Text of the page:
Disney releases retro tees using bottles from the parks

May 19, 2020 by  
Filed under Eco, Green, Recycle

Creating clothing fibers from  recycled plastic  is nothing new, but when a name like Disney is involved, it’s hard not to have childlike enthusiasm over the efforts. Disney, a company that needs no further description, has partnered with Unifi, Inc., makers of REPREVE®, the leading recycled fiber, to produce a new retro-style Mickey & Co. collection that is sure to bring out the kid in all of us.  Unifi has been on this ride for a long time, turning plastic waste into material used by Chicobags, Ford, Patagonia, PrAna and many other companies. The ever-growing count meter on their website reports over 20 billion bottles have been recycled , with the resulting fibers being used for everything from totes to curtains. Related: REPREVE: sustainable multi-use fiber made from recycled water bottles The company’s partnership with Disney offers an opportunity to educate children about the importance of recycling. As Jay Hertwig, Unifi’s Senior Vice President of Global Sales and Marketing, said, “Disney’s new retro collection is a wonderful circular economy initiative that shows what can happen when kids of all ages recycle and give bottles a second life. We’re thrilled to partner with Disney on this iconic collection and help promote the importance of recycling and sustainability.” The recycled products for the clothing release came, in part, from the Disney parks themselves, bringing the product full circle from pre- to post-production. This 1984 retro Mickey & Co. collection is currently available online through ShopDisney.com. Regardless of your favorite character, a total of nine tees featuring Mickey Mouse, Minnie Mouse, Donald Duck, Daisy Duck, Goofy and Pluto are ready to bring the magic. In addition to individual characters, there are several tees with the entire gang appearing in all their fabulously fun fanfare.  Disney timed the release of the new retro line with the 50th anniversary of Earth Day in April 2020, before shutdowns of the parks began due to the COVID-19 coronavirus pandemic. + Disney and Unifi Images via Unifi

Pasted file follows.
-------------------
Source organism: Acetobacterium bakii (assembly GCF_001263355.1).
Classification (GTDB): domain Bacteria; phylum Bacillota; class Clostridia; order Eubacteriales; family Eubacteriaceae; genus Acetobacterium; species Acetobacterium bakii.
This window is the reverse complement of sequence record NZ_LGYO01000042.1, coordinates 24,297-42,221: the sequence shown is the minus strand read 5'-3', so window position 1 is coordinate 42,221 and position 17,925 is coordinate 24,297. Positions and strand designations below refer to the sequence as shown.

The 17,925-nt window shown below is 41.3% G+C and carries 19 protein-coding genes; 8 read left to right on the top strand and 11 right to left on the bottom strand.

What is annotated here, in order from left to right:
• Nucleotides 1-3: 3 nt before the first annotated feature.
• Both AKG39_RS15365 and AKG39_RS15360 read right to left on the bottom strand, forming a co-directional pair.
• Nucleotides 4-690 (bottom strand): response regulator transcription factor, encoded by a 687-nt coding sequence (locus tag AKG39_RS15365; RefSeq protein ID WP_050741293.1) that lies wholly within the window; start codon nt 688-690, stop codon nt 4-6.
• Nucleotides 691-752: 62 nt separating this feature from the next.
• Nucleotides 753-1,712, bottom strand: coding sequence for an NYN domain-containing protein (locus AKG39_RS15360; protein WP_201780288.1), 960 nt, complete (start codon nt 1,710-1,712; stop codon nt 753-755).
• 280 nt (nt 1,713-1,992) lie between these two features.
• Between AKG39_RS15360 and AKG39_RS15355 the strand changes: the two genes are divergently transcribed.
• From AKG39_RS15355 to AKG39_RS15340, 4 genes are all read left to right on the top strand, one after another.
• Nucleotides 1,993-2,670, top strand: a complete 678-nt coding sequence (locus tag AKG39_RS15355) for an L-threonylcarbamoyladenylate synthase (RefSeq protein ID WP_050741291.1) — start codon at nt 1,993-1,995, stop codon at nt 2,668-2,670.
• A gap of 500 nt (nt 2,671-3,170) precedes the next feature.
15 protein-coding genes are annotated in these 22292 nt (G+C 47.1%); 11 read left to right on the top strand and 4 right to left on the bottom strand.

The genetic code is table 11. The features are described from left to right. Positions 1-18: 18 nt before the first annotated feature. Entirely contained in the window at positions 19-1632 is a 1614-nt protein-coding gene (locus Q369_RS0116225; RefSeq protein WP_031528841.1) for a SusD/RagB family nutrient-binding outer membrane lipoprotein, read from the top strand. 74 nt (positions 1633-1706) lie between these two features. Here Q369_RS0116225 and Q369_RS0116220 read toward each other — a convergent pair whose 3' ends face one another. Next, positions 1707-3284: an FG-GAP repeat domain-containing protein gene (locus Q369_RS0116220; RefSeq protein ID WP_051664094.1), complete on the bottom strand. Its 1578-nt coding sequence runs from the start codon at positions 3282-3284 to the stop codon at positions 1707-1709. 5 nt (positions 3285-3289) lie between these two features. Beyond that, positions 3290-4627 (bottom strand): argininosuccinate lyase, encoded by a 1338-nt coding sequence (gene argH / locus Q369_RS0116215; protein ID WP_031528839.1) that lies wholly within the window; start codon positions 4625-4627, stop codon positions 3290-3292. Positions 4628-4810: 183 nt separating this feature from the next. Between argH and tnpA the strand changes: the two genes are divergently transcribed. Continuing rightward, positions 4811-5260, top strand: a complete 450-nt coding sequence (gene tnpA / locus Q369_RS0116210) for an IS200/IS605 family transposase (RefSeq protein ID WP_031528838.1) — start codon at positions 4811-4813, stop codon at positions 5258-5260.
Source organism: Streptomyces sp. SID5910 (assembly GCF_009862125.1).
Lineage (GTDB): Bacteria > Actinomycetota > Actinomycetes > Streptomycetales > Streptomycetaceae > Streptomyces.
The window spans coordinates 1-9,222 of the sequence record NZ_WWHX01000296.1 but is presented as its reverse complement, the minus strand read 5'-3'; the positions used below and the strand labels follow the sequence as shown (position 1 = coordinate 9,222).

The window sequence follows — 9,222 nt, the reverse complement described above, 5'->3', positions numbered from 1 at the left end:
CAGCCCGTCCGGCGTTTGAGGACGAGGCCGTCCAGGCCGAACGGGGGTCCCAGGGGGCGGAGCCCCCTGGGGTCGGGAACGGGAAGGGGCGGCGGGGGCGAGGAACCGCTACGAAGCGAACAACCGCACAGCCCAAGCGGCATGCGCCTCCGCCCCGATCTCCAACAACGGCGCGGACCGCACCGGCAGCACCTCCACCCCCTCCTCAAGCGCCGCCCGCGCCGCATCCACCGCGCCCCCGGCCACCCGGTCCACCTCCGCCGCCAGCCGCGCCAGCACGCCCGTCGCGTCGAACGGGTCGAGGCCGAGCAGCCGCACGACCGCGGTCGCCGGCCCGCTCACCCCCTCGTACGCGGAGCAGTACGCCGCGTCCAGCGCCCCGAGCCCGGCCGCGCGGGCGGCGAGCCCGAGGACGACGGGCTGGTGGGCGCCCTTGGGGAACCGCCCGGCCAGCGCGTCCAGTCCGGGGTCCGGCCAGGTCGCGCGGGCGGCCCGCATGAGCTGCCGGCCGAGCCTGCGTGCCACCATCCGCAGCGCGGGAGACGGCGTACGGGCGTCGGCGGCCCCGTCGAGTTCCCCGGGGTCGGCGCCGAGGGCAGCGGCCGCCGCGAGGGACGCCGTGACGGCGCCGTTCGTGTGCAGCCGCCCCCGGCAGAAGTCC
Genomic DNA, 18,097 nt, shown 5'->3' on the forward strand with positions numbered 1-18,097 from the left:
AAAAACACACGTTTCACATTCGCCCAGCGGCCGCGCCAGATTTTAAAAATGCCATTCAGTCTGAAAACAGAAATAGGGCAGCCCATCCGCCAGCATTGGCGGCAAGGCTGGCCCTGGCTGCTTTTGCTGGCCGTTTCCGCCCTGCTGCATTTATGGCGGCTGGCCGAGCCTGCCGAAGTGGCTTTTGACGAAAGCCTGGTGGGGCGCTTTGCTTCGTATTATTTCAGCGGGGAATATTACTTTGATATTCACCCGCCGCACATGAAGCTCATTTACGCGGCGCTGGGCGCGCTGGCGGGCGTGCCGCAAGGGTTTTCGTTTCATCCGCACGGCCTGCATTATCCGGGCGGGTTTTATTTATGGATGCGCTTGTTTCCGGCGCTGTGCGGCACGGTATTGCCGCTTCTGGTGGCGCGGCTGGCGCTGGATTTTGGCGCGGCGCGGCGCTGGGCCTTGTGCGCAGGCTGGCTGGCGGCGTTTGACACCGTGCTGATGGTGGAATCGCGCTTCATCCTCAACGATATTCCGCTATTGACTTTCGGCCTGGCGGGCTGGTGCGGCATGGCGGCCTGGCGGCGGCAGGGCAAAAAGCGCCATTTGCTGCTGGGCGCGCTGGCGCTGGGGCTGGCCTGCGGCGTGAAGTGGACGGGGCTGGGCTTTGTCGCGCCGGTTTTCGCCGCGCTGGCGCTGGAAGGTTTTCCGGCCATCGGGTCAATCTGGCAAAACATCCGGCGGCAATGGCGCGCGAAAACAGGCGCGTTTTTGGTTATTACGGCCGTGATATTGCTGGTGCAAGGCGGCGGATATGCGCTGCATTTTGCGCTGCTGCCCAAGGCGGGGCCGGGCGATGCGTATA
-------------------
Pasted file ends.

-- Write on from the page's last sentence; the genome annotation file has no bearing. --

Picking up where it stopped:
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Disney releases retro tees using bottles from the parks

Companies push Congress to promote climate action. Is anyone listening?

May 18, 2020 by  
Filed under Business, Eco, Green